Customer Review

23 of 26 people found the following review helpful
3.0 out of 5 stars Multiple murders, multiple confessions and too long for what you actually get, 5 May 2012
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This review is from: Broken Harbour (Hardcover)
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Based in current-day Ireland, this is a story about an investigation into multiple murders within the house of one family, with issues such as redundancy and the recession very much part of the overall atmosphere. Spread over a week or so, it's narrated in the first-person by top detective Mike 'Scorcher' Kennedy, who is aided for the first time by a new young partner in Detective Richie Curran. The media coverage is intense thus putting additional pressure on Kennedy to bring the perpetrator to justice as quickly as possible.

Tana French is a very good story-teller, and while this won't do her reputation any harm, it's not quite as special as I had hoped. From an early stage I was hoping for a devastating twist that would smash all that had gone before to pieces, sadly it never came and the tale faded away into a rather unexciting conclusion. The benefits are in the details, the imagery, the character development and of course the dialogue (always a French strength) - but the finished product fails to really satisfy because of its excessive length and its failure to deliver the dynamic ending it needed. It shares some similarities with her previous novel Faithful Place, but for me it simply wasn't as good. The big question of 'who did it' was dragged out to the end but the revelation wasn't a surprise, partly because the list of suspects was so short. In fact there aren't really many characters in the story at all, and aside from the murder investigation the only sub-plot (or side-issue) was the introduction of Kennedy's emotionally unbalanced sister Dina. She's an interesting character and explored in some depth, oddly though she all but disappeared near the end and I was left wondering why she was there in the first place. In fairness though she did one thing that was very influential to the criminal investigation.

There were a lot of tantalising hints of supernatural forces of some kind, which used up a fat chunk of the story, and I feel that this is worth mentioning because the word-count is in the region of 200,000 or roughly double the norm for a crime fiction novel. With only 19 chapters, so each chapter averages 28 long and word-heavy pages; personally I would have preferred a few more breaks than that and often had to leave the book in mid-chapter. Of more importance though is that, in my opinion, every chapter is half-a-dozen pages too long and really this story could have been better for having been 100 or so pages shorter. It's quite good, and while it's not as good as her earlier novels it's still worth reading. I nearly gave it four stars but I think three is a better reflection of how I feel about it.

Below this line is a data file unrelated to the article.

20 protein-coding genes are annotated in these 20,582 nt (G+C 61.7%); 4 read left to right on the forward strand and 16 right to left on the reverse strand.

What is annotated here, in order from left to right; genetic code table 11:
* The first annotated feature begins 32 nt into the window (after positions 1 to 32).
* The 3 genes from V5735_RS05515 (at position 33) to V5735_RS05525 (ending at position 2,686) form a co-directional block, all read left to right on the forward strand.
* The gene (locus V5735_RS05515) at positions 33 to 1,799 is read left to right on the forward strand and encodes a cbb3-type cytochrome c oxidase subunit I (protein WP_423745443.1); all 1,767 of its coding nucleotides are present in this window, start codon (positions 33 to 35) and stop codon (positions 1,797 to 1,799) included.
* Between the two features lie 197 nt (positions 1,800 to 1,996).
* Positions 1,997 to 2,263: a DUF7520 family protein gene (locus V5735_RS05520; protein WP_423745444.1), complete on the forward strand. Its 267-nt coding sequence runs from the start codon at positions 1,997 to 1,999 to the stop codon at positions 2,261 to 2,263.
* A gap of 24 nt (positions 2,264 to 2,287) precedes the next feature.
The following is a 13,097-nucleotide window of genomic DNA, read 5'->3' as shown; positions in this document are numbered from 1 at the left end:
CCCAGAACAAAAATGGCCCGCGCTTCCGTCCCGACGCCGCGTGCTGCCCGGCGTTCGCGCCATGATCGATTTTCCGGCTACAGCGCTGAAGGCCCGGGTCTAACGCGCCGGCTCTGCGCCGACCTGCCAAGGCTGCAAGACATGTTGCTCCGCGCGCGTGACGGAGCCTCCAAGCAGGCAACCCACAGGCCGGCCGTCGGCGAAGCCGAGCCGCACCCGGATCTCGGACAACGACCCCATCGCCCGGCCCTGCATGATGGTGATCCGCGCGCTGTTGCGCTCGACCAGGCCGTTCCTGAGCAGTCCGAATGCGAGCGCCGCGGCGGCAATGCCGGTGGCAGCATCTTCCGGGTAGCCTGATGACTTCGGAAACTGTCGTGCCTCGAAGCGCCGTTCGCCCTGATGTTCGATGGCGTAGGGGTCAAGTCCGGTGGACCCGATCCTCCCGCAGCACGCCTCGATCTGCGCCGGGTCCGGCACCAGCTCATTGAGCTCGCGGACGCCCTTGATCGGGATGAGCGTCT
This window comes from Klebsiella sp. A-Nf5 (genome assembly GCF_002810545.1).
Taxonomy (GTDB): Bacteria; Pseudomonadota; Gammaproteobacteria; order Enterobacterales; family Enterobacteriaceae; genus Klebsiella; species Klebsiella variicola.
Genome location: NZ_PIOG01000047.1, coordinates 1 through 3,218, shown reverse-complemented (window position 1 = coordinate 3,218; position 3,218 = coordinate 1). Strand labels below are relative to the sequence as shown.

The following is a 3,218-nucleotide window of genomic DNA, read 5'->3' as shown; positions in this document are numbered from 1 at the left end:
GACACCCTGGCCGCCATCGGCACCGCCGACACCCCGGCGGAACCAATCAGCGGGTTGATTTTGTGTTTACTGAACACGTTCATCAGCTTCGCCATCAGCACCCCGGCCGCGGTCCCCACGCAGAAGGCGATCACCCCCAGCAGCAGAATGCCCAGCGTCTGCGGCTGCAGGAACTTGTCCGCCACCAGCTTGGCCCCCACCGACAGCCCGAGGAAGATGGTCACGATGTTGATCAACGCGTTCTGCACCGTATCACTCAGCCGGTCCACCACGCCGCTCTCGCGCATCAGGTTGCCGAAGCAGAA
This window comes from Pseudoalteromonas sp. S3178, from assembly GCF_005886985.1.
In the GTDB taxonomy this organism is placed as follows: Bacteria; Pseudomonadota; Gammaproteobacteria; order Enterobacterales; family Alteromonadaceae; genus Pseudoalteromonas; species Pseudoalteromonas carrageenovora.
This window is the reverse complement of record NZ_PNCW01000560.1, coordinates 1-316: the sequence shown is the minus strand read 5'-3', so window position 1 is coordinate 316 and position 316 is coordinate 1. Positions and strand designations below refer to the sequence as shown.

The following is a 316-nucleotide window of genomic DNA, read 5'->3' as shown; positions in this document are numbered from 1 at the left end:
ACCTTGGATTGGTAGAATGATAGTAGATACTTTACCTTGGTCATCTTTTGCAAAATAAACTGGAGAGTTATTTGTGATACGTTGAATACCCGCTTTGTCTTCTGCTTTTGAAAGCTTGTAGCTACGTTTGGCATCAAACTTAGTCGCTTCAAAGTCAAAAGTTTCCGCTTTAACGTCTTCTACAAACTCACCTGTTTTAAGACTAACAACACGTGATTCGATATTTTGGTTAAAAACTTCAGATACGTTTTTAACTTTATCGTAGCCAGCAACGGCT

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Tracked by 1 customer

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Showing 1-3 of 3 posts in this discussion
Initial post: 26 Aug 2012 00:11:40 BDT
Higgins says:
Long yes but as I didn't want it to end I was happy. Ms French writes wonderfully -- the only other author I read every word of is James L Burke.
Great book with strong characterisation.

Highly recommend it

Posted on 10 Aug 2013 15:53:05 BDT
davidp2957 says:
I agree the book could have been 100 pages shorter without detracting from the plot or characterisation. It is a good story, but not great and attempting to turn it into such a long book seemed to me to lead to it losing focus an on occasions rambling.

The issue that caused me some concern about the book was the attitude of characters throughout to mental health issues. The only response to anyone displaying any possible signs of mental health problems was for it to be kept quiet in case the person was taken away and locked up. I was left unsure whether this was simply a clumsy plot device or whether in fact such 19th Century attitudes are still prevalent in Ireland.

Posted on 10 Aug 2013 15:55:34 BDT
davidp2957 says:
I agree the book could have been 100 pages shorter without detracting from the plot or characterisation. It is a good story, but not great and attempting to turn it into such a long book seemed to me to lead to it losing focus an on occasions rambling.

The issue that caused me some concern about the book was the attitude of characters throughout to mental health issues. The only response to anyone displaying any possible signs of mental health problems was for it to be kept quiet in case the person was taken away and locked up. I was left unsure whether this was simply a clumsy plot device or whether in fact such 19th Century attitudes are still prevalent in Ireland.
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Review Details

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4.1 out of 5 stars (115 customer reviews)
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